Pro­teosta­sis shares whacked hard as CF drug falls short; Ad­vax­is ax­es tri­al plans in wake of a clin­i­cal hold

Pro­teosta­sis tried mighty hard to per­suade in­vestors that its pos­i­tive bio­mark­er da­ta from a study of its cys­tic fi­bro­sis drug PTI-801 un­der­scored the drug’s po­ten­tial. But with a fail on im­prov­ing lung func­tion, added to some caus­tic crit­i­cism from a promi­nent an­a­lyst, the stock got whacked. 

“While PTI’s cor­rec­tor binds to a dif­fer­ent site on the CFTR pro­tein than Ver­tex’s med­i­cines, the fail­ure to match the high ef­fi­ca­cy bar es­tab­lished by Ver­tex $VRTX is a tes­ta­ment to the dif­fi­cult de­vel­op­ment path for com­peti­tors with small mol­e­cule ther­a­pies for cys­tic fi­bro­sis,” not­ed Leerink’s Ge­of­frey Porges. 

Next up, notes Leerink, is Gala­pa­gos’ GLPG- 2737 $GLPG, which will al­so be mea­sured against Ver­tex’s dom­i­nant drug. Gala­pa­gos will have to get around Ver­tex’s loy­al le­gion of an­a­lysts, who are quick to at­tack ri­vals seek­ing to ap­proach the throne. But da­ta are da­ta.

Shares of the com­pa­ny $PTI plunged 27% in pre-mar­ket trad­ing Thurs­day.

→ With its lead drug on clin­i­cal hold fol­low­ing the death of a pa­tient in a study, Ad­vax­is $ADXS is re­work­ing its pipeline plans to slash its burn rate and guard cash. The biotech re­port­ed Thurs­day morn­ing that it will cut its in­vest­ment in ax­al­imo­gene filolis­bac and amp up work on oth­er ther­a­pies while carv­ing $30 mil­lion out of its an­nu­al bud­get. Ex­ecs are al­so look­ing for a part­ner, say­ing that if they can’t strike a pact fair­ly soon they will stop their “AIM2CERV tri­al in high-risk lo­cal­ly ad­vanced cer­vi­cal can­cer, and will not con­duct the AD­VANCE PD-1 com­bi­na­tion tri­al in metasta­t­ic cer­vi­cal can­cer, which has not yet been ini­ti­at­ed. Ad­vax­is has de­ter­mined to fo­cus fu­ture de­vel­op­ment ef­forts for AX­AL on HPV-pos­i­tive head-and-neck can­cer through cost-ef­fec­tive clin­i­cal stud­ies that are cur­rent­ly be­ing ex­plored.”

→ Mi­cro­cap biotech Oph­thotech $OPHT shot up 30% — and count­ing — Thurs­day morn­ing af­ter an­nounc­ing a gene ther­a­py col­lab­o­ra­tion with Uni­ver­si­ty of Penn­syl­va­nia and Uni­ver­si­ty of Flori­da. The New York-based com­pa­ny now has a li­cense to de­vel­op and com­mer­cial­ize an ade­no-as­so­ci­at­ed virus (AAV) gene ther­a­py that treats an or­phan mono­genic dis­ease called rhodopsin-me­di­at­ed au­to­so­mal dom­i­nant re­tini­tis pig­men­tosa (RHO-adRP). Af­fect­ing around 11,000 pa­tients in the US and five ma­jor Eu­ro­pean mar­kets, the dis­ease trig­gers se­vere vi­sion loss lead­ing to blind­ness. The pre­clin­i­cal prod­uct com­ing out of Penn and Flori­da, Oph­thotech says, is de­signed to si­mul­ta­ne­ous­ly knock down mu­tant rhodopsin pro­tein and de­liv­er a func­tion­al re­place­ment. This marks the sec­ond gene ther­a­py deal for Oph­thotech, which is al­so col­lab­o­rat­ing with the Uni­ver­si­ty of Mass­a­chu­setts Med­ical School. In ad­di­tion to work­ing to­ward an IND, the biotech al­so made a sep­a­rate spon­sored re­search pact with Penn to con­duct fur­ther pre­clin­i­cal stud­ies.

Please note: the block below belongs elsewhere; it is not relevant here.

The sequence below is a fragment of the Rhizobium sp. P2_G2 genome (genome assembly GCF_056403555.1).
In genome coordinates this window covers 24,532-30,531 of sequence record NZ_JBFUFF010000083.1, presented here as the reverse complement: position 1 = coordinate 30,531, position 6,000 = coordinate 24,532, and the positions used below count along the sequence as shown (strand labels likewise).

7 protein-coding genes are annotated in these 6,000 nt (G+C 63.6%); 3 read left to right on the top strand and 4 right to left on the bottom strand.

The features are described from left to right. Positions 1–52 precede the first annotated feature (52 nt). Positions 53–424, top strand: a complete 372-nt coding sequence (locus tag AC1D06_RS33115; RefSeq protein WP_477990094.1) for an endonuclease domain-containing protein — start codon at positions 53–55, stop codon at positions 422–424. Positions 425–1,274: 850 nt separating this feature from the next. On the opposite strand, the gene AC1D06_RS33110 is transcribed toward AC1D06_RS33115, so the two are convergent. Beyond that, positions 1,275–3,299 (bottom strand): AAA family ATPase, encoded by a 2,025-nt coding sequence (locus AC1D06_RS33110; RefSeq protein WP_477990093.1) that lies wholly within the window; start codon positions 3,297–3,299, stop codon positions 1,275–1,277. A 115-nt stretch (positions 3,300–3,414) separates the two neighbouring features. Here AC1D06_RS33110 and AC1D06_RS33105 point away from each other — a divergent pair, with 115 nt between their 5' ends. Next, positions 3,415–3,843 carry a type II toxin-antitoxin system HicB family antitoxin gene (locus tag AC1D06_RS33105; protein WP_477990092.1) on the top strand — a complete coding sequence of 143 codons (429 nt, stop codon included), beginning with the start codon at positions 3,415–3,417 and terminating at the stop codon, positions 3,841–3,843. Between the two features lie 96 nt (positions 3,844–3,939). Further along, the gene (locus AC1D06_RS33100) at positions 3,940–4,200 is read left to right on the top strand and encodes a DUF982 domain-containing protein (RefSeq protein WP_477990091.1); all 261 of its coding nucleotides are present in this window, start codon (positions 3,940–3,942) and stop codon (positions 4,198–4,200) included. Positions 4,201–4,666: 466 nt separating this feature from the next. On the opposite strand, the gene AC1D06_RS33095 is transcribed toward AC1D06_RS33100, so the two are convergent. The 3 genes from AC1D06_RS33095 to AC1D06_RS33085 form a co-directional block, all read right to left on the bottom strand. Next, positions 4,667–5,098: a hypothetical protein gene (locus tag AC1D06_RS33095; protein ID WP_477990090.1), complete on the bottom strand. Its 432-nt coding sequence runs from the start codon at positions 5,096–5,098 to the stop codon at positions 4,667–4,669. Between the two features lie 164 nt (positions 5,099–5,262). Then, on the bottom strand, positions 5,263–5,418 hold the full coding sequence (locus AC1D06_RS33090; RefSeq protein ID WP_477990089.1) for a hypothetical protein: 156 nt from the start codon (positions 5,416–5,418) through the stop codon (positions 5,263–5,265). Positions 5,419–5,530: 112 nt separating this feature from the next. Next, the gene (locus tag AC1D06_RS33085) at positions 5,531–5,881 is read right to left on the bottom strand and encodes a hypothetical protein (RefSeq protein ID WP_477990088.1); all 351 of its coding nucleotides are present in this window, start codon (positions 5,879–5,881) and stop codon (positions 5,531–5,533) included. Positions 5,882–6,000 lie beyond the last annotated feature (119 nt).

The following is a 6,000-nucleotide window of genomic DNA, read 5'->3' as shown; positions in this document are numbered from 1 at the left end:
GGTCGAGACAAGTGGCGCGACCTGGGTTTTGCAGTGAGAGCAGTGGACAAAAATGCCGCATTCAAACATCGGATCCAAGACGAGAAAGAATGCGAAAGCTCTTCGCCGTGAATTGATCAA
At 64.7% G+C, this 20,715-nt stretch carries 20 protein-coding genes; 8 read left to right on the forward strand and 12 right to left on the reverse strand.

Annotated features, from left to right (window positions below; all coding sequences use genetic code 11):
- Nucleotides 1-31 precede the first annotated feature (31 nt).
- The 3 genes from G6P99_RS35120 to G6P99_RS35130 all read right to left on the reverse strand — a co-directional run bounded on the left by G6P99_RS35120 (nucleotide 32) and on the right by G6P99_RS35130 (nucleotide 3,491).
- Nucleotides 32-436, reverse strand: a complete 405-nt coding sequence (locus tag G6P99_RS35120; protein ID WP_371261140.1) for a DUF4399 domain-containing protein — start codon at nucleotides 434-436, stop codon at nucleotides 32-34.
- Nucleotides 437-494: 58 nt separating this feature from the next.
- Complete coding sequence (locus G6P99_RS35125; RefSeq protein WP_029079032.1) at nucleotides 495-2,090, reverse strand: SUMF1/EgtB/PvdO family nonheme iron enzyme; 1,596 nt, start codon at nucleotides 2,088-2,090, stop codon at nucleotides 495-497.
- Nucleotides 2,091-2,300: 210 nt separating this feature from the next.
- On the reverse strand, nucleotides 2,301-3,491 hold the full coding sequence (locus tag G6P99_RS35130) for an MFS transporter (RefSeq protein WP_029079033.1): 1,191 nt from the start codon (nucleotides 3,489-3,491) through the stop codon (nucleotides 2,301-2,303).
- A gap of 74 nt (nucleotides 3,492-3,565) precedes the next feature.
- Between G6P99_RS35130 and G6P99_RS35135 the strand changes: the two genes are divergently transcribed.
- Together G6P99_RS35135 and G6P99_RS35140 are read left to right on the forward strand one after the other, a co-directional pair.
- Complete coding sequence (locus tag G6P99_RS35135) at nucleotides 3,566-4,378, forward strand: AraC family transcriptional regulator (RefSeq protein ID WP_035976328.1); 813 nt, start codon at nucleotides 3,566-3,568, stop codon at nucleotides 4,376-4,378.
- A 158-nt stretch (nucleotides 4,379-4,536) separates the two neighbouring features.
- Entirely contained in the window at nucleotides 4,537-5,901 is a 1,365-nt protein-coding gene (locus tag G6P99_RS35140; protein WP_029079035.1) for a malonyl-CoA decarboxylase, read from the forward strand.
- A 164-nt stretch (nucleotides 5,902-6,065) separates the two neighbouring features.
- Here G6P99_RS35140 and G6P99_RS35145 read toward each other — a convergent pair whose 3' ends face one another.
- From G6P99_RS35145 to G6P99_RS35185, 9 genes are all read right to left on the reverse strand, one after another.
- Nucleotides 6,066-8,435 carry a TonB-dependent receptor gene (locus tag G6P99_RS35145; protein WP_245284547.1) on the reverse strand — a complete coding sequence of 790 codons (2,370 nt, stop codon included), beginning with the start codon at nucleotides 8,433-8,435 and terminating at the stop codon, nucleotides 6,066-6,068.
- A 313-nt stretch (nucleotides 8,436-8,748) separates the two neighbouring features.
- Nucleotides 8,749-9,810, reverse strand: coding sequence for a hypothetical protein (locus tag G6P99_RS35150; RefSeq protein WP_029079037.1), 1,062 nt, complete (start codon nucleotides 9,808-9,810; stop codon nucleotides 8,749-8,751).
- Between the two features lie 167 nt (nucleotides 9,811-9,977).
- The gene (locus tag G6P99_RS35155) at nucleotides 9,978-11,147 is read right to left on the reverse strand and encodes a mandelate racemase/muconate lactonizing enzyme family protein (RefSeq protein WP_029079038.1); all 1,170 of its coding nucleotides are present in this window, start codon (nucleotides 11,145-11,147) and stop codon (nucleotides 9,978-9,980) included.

→ En­gulfed in a cu­ri­ous se­ries of reg­u­la­to­ry and fi­nan­cial woes, MiMedx $MDXG is let­ting its CFO Michael Senken go af­ter wrap­ping up an in­ter­nal in­ves­ti­ga­tion in­to its sales and dis­tri­b­u­tion prac­tices. Al­so shown the door: John Cranston, the cor­po­rate con­troller and trea­sur­er. An in­ter­im CFO, Ed­ward Borkows­ki, has been brought in to re­state fi­nan­cial state­ments from the past six years, as the com­pa­ny claims that in­for­ma­tion can no longer be re­lied up­on. That’s a con­clu­sion of the still on­go­ing in­ves­ti­ga­tion by its own au­dit com­mit­tee, which be­gan this Feb­ru­ary and de­layed the re­lease of 2017’s fi­nan­cial re­sults (the com­pa­ny still doesn’t have a time­line for fil­ing its 10-K). The in­ter­nal re­view was quick­ly fol­lowed by a re­port­ed pre­lim­i­nary probe by the US Jus­tice De­part­ment in the same mat­ter as well as whether the tis­sue graft mak­er over­charged the gov­ern­ment for its prod­ucts. Ma­ri­et­ta, Geor­gia-based MiMedx, which has a trou­bled his­to­ry with short sell­ers, saw its stock fall by close to 13%.

Hal Barron, GSK

Break­ing the death spi­ral: Hal Bar­ron talks about trans­form­ing the mori­bund R&D cul­ture at GSK in a crit­i­cal year for the late-stage pipeline

Just ahead of GlaxoSmithKline’s Q2 update on Wednesday, science chief Hal Barron is making the rounds to talk up the pharma giant’s late-stage strategy as the top execs continue to woo back a deeply skeptical investor group while pushing through a whole new R&D culture.

And that’s not easy, Barron is quick to note. He told the Financial Times:

I think that culture, to some extent, is as hard, in fact even harder, than doing the science.

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Aca­dia is mak­ing the best of it, but their lat­est PhI­II Nu­plazid study is a bust

Acadia’s late-stage program to widen the commercial prospects for Nuplazid has hit a wall. The biotech reported that their Phase III ENHANCE trial flat failed. And while they $ACAD did their best to cherry pick positive data wherever they can be found, this is a clear setback for the biotech.